The room simulator is a relatively complicated approach. A Google's SpecAugment is a much simpler method, which operates directly on log-Mel filterbanks, which represent audio signal spectrum. Authors of SpecAugment directly modify these features using a combination of warping, time, and frequency masking. They were able to substantially improve the performance of the end-to-end listen-attend-and-spell (LAS) model and claim SOTA on Librispeech. However, better results can be achieved using a hybrid HMM-DNN model.

There is also an interesting trend to use speech-synthesis tools for data augmentation. Guo et al generate massive amounts of speech using TTS to train an automatic corrector of the ASR output: Guo, Jinxi, Tara N. Sainath, and Ron J. Weiss. "A spelling correction model for end-to-end speech recognition." ICASSP 2019. A recent paper by Polyak et al. proposed an encoder-decoder speaker-conversion approach trained in a speech reconstruction task (they quantize audio into 256 classes and train using a cross-entropy loss). The encoder is designed to be speaker-independent (or rather speaker-universal) while the decoder is a Wave-Net based decoder parameterized by a latent speaker embedding. Given a new audio sample one can first encode it and then decode using various speaker embeddings, thus, doing voice "transplantation" without any parallel data. McCarthy et al. used this approach to boost performance in a speech translation task: McCarthy, Arya D., Liezl Puzon, and Juan Pino. "SkinAugment: Auto-Encoding Speaker Conversions for Automatic Speech Translation. ICASSP 2020.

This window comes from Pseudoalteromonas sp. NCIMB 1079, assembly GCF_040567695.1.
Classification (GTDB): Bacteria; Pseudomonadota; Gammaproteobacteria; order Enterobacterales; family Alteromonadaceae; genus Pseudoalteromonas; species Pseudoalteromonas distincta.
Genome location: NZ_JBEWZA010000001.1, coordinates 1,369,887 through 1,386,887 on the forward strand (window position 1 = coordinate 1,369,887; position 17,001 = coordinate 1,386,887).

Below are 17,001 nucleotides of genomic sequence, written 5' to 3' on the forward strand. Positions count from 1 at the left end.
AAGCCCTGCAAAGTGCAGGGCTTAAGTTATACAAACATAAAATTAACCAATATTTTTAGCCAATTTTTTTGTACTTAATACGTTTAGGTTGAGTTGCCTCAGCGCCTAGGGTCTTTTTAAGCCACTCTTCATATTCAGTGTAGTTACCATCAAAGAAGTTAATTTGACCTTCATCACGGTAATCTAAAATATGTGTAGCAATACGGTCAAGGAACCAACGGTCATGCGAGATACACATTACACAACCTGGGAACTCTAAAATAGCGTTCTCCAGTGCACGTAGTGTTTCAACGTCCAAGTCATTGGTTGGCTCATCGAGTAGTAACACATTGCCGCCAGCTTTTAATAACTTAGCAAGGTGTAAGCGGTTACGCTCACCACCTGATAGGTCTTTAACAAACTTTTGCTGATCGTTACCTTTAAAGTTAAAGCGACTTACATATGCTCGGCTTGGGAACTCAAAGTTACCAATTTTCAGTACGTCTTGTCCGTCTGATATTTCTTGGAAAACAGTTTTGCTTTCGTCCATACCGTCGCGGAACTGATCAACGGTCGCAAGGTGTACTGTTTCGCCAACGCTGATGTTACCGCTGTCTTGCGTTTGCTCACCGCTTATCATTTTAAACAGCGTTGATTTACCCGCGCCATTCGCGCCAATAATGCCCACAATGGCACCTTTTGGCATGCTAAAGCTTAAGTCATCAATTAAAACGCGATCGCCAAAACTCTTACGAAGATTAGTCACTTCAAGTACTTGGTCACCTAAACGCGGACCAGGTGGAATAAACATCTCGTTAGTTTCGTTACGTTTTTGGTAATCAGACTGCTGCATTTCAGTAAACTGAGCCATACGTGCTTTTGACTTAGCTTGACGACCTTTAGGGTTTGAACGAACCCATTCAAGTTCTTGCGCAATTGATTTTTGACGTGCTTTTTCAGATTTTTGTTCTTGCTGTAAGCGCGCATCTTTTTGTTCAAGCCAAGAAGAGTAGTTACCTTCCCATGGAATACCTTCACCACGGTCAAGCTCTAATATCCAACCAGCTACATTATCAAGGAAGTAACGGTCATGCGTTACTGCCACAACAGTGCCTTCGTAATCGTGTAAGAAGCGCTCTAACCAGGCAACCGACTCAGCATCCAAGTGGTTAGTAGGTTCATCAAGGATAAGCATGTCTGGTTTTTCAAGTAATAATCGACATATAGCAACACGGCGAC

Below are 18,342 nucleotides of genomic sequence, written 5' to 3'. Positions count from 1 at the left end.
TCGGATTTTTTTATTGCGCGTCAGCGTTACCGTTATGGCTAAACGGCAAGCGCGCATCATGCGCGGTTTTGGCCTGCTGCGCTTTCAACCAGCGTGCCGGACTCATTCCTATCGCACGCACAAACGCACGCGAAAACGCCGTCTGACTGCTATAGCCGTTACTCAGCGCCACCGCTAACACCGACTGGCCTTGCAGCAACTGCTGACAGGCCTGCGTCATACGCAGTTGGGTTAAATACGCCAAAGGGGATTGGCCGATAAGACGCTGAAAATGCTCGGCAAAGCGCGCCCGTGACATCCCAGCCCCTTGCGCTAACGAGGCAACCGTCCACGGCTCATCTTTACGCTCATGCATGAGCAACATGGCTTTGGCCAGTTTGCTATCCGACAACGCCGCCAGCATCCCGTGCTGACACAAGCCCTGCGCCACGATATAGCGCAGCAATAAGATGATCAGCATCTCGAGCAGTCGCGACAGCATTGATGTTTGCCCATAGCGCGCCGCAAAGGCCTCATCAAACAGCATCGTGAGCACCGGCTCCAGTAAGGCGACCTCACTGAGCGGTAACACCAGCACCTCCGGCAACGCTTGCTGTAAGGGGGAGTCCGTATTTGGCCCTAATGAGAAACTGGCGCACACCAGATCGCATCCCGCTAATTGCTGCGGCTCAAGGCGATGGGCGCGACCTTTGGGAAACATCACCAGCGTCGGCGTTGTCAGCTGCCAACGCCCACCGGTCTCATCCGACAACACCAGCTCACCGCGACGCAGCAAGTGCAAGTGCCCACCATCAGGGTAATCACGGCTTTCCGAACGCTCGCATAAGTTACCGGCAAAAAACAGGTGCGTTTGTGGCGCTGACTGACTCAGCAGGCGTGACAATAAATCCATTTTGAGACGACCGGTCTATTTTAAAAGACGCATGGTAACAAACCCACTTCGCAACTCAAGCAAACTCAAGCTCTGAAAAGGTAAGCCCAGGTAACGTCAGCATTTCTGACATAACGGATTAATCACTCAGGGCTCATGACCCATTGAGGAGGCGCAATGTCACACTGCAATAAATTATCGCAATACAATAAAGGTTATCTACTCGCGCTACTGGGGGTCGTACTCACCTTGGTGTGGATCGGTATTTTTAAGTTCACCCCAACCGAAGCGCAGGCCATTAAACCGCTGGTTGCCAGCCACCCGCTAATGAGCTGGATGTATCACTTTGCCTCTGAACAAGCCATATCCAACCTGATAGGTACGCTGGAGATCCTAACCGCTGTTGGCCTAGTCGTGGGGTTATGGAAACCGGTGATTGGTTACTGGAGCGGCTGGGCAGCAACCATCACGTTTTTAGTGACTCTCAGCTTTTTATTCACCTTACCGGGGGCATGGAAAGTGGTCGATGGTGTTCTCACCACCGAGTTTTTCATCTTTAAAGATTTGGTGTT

Adversarial training, adversarial examples, GANs, and data augmentation with GANs

Generative Adversarial Networks (GANs) is a popular adversarial-training technique, where two separate neworks (a generator and a discriminator) play a game. All data points are obtained by first sampling a value of a latent random variable $z$ and then transforming it using the generator network. The generator neural network strives to produce fake data with an objective to fool a discriminator. The discriminator neural network, in turn, learns how to distinguish real data points from fake one.

There are a number of GAN variants including conditional GANs, which generate from both the latent variable $z$ and some input variable $x$. Conditional GANs can produce appealing and nearly photorealistic images (a model aka BigGAN). An overview of many models can be found in Kurach, Karol, et al. "The GAN landscape: Losses, architectures, regularization, and normalization." (2018). There is an interesting paper arguing that gradient-penalized GANs and SVMs can be derived from the same framework: Jolicoeur-Martineau, Alexia, and Ioannis Mitliagkas. "Connections between Support Vector Machines, Wasserstein distance and gradient-penalty GANs." (2019).